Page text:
“The luckiest girl in the world” – Credit: Netflix


It’s an unexpected confrontation between Ani and her former teacher (Scoot McNairy) that proves to be Kunis’ strongest scene with adult Ani, but not enough of the past is filled in for “Luckiest” to be a full movie. Other standout moments are due to the dedicated performances of chameleon Britton, Aurelia and Thomas Barbusca of “Big Time Adolescence” fame, who plays Ani’s high school pal. Barbusca brings a lopsided Duckie feel from “Sixteen Candles” to teenage Ani’s protector, his painted black fingernails and wild hair making him a charismatic alternative to Ani’s popular group of friends who later bullied her. .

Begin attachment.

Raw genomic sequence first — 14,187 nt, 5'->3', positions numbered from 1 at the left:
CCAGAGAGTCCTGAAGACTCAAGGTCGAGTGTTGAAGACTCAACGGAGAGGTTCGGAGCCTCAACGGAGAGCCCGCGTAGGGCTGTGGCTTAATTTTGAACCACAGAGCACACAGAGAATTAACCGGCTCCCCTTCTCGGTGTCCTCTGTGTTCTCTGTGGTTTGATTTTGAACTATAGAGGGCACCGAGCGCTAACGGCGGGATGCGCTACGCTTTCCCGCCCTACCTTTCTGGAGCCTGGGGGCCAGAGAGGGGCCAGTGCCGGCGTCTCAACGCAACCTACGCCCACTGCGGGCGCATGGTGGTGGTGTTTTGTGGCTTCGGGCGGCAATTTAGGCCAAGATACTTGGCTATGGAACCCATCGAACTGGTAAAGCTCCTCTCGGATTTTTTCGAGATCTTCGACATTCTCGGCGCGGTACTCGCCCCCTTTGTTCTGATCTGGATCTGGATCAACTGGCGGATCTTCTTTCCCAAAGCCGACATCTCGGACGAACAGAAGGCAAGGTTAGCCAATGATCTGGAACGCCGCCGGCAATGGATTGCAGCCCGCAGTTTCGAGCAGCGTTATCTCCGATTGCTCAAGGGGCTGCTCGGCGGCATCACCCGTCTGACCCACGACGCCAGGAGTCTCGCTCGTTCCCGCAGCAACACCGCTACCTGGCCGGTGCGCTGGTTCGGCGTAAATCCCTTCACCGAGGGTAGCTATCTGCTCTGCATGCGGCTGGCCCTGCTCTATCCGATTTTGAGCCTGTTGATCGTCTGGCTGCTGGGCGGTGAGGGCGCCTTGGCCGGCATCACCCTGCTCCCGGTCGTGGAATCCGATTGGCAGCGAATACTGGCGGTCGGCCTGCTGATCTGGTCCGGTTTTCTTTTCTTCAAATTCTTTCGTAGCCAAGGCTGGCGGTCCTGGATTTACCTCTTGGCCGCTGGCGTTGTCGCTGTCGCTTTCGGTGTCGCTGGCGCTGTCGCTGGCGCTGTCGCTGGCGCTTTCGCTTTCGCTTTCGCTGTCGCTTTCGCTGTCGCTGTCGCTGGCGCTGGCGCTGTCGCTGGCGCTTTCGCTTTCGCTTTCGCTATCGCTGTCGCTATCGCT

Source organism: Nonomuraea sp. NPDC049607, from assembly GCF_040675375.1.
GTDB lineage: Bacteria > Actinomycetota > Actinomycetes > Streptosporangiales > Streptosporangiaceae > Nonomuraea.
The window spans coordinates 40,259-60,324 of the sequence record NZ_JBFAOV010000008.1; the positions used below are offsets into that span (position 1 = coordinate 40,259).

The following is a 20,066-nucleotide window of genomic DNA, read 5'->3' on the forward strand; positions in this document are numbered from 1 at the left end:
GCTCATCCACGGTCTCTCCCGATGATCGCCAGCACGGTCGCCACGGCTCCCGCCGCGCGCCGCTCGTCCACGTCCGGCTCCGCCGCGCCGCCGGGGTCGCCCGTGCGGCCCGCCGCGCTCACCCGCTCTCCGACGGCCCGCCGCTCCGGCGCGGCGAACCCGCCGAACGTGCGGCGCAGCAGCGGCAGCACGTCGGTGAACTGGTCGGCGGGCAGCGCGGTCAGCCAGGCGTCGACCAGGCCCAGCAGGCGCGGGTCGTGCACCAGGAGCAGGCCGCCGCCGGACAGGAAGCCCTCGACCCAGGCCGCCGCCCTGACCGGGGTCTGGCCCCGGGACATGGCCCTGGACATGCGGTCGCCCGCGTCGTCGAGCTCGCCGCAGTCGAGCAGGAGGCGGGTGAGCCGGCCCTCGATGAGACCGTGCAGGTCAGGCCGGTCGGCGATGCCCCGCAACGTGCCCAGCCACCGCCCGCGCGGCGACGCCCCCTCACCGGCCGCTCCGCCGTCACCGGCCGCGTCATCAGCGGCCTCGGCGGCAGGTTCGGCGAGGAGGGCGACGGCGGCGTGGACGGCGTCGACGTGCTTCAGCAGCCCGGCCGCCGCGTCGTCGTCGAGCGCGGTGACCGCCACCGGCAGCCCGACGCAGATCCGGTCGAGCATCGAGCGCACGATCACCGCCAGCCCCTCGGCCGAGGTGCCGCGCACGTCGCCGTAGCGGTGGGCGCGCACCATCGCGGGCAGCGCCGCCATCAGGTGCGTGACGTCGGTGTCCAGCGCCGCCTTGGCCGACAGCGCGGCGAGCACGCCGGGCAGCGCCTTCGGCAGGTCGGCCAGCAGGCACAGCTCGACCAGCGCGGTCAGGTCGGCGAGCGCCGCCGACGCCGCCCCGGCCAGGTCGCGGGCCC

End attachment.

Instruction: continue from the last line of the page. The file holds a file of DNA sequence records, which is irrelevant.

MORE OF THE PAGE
Barbusca and Aurelia’s on-screen chemistry sells the film’s emotional components and builds on the shocking truth of the campus tragedy. Ani is caught in the crosshairs, in every way, no matter how wealthy she tries to marry as an adult.

Every “almost” moment — Kunis and Beals almost part of a landmark discussion of how rape is dealt with across generations of women, McNairy and Aurelia almost discussing his attack, and Wittrock almost having a full scene with Kunis without his character saying anything silly (“You were fun!” he shouts after Ani finally publishes the truth about his gang rape) – gives us a taste of what that “the luckiest” might have been. If only we were so lucky.

Grade: C+

“Luckiest Girl Alive” begins streaming on Netflix on Friday, October 7.